Duterte allies slash budget of human rights commission from $17 million to $25
Philippines politicians allied with President Rodrigo Duterte have slashed the annual budget for the Commission on Human Rights from $17 million to just $25.
- House Speaker says “useless” commission deserves a low budget for defending rights of criminals
- But advocates say the body is vital in protecting human rights
- The commission’s chairman says he will take the issue to the Supreme Court if necessary
The public body has clashed repeatedly with Mr Duterte over his violent campaign against illegal drugs, and human rights advocates say the move is aimed at supressing any dissent.
About four-fifths of lower house members supported the move to cut the commission’s budget to almost nil.
The house speaker and a close ally of Mr Duterte, Pantaleon Alvarez, said the commission deserved a low budget for being what he termed a “useless” body, and for defending the rights of criminals.
But Chito Gascon, the commission’s chairman, said the measly budget was clearly an attempt to force his resignation.
He said regardless of the reduced budget the organisation would continue on, and he would take the issue to the Supreme Court if necessary.
“We have a clear mandate to speak truth to power when it involves violations by state authorities on the rights of our power,” Mr Gascon said.
Much of the Government’s criticism of the commission has stemmed from its attempts to investigate deaths linked to the crackdown on illegal drugs unleashed by Mr Duterte in July last year.
More than 3,800 people have died in police operations or vigilante attacks in the violent campaign.
Activists say most of those killed were users and small-time peddlers, and there have been few high-profile arrests.
Police deny they have been executing suspects, saying those killed were violently resisting arrest.
Mr Gascon said they would now have to rely on the support of “civil society, the church, the media”.
“Hopefully the solidarity among people might be our best defence,” he said.
Duterte’s ‘continued attack on human rights defenders’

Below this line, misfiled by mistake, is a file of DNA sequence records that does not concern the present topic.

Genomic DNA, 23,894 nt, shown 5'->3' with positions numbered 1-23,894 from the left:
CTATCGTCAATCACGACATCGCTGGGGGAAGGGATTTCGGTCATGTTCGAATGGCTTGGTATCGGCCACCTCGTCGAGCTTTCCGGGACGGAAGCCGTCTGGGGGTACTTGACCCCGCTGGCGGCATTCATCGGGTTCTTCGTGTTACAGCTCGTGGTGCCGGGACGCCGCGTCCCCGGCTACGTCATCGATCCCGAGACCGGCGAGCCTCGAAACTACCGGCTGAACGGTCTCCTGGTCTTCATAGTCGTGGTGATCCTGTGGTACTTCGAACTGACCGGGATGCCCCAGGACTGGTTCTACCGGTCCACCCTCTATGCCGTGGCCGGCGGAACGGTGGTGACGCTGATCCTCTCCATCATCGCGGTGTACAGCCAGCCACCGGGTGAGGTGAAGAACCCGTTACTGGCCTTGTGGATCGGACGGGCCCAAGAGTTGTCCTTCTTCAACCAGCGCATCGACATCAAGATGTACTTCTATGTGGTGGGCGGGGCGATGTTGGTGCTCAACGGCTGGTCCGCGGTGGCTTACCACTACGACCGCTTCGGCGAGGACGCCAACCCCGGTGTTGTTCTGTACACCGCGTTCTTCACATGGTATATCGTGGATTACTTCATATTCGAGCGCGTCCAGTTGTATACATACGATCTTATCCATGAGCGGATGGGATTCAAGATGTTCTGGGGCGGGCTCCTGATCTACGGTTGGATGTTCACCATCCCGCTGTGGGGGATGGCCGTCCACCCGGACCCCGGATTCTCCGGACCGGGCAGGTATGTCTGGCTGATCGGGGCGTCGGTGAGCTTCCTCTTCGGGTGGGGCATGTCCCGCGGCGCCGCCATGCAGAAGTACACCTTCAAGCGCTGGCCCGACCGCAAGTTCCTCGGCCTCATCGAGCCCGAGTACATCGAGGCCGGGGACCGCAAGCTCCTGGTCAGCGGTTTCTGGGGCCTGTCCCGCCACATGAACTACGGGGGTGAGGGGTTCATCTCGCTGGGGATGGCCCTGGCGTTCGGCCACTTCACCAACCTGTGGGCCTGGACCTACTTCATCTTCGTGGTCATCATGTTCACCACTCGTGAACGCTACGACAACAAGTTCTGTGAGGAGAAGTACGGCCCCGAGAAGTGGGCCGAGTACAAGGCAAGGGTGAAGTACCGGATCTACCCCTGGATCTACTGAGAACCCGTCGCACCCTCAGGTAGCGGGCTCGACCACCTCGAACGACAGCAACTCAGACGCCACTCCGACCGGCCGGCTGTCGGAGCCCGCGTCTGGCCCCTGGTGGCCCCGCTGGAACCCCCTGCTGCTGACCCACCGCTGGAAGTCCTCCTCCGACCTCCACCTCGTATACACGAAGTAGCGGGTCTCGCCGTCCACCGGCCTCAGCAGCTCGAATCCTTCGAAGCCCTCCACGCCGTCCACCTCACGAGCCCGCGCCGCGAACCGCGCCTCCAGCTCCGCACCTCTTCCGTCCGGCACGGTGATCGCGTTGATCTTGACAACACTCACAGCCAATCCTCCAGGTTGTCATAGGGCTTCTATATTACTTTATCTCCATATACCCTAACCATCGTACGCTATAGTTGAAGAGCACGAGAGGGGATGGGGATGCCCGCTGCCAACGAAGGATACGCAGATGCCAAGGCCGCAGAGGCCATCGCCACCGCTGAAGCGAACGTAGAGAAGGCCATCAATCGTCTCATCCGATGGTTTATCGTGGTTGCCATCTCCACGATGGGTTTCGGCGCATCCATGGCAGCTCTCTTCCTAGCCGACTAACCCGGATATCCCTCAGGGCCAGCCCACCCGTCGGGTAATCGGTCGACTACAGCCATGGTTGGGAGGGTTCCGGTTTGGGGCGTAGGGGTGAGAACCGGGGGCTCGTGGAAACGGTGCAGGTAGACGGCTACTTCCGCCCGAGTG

Phelim Kine, deputy Asia director for Human Rights Watch, said the commission, founded in 1987 after the fall of the Ferdinand Marcos dictatorship, was vital in the Philippines.
“[It] has this very symbolic and very important agency that is tasked with protecting the civil and vocal rights of Filipinos, to ensure that the types of grotesque abuses that occurred under the Marcos’ don’t repeat,” he said.
“The fact that pro-Duterte lawmakers are looking to eviscerate it as a functioning body is extremely worrying, given the extent of this human rights calamity that Duterte has inflicted on the Philippines as part of this so-called war on drugs.”
Mr Kine told the BBC the overwhelming support for the cut was simply an example of the Duterte administration trying to prevent independent institutions to investigate possible examples of abuse of power.
“We’ve seen attacks on leading lawmakers such as Leila de Lima, who is now behind bars on politically motivated drug charges,” he said.
“We’ve seen attacks on the media and we’ve seen Duterte himself threaten to kill human rights defenders and to target human rights organisations as part of it’s war on drugs.
“So this is the latest instance in which he is attacking and undermining elements and agencies of accountability.”
Growing numbers ‘appalled with murderous campaign’
The Government is reportedly planning a cut of 75 per cent in spending next year on drug rehabilitation facilities, while also seeking a massive hike in funding for the anti-drug campaign.
However, Mr Kine said many Filipinos supported the crackdown as a solution to rampant crime, which Mr Duterte said stemmed from drug addiction.
“It’s unquestionable that amongst the 38 per cent of Filipinos who voted for President Duterte last year, that [there is] pretty solid support for him still,” he said.
“But there is a growing constituency amongst Filipinos who are absolutely appalled at how this murderous campaign has been inflicted on the Philippines, targeting the most vulnerable citizens of society, mostly urban slum dwellers.
“And lately we have seen this deliberate targeting of children, as young as 14 years old, so there is growing resentment that is worrying the Duterte Government.
“They’re seeking to defang any potential challenges and those challenges come from these agencies of accountability, particularly the Commission on Human Rights.”
He said it would now be up to non-government organisations and the media to take over the commission’s role.
“The Government is implicated in potential incitement and instigation of mass killings, which are crimes against humanity,” he said.
“So these are serious potential charges that the Government may face.
“Now it’s going to come up to other independent organisations and the media, which is reporting on this fearlessly in the Philippines to take up that slack.”
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